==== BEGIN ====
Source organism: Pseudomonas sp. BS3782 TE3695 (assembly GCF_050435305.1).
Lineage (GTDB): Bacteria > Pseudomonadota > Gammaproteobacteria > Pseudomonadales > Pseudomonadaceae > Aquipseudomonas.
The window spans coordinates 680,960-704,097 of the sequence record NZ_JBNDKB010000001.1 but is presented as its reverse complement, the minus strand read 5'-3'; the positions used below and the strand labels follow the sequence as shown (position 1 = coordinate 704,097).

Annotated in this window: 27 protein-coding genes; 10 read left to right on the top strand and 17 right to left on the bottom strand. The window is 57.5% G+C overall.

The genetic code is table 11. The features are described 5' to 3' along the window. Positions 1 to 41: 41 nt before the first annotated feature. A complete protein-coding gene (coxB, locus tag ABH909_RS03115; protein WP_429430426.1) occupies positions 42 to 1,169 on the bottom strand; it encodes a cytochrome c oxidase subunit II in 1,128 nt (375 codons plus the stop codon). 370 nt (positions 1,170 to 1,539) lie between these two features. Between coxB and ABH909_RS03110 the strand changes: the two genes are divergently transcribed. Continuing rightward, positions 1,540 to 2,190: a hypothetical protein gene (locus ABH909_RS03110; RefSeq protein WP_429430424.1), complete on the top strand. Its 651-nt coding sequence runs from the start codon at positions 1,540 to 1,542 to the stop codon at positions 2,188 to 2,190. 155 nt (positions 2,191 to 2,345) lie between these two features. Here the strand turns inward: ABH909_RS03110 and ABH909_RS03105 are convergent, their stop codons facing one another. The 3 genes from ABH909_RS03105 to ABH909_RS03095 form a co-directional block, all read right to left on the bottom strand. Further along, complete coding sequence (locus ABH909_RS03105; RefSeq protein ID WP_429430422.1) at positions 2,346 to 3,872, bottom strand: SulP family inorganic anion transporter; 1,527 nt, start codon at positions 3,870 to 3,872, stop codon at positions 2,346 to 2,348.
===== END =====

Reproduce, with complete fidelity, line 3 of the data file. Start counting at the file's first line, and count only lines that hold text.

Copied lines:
The window spans coordinates 680,960-704,097 of the sequence record NZ_JBNDKB010000001.1 but is presented as its reverse complement, the minus strand read 5'-3'; the positions used below and the strand labels follow the sequence as shown (position 1 = coordinate 704,097).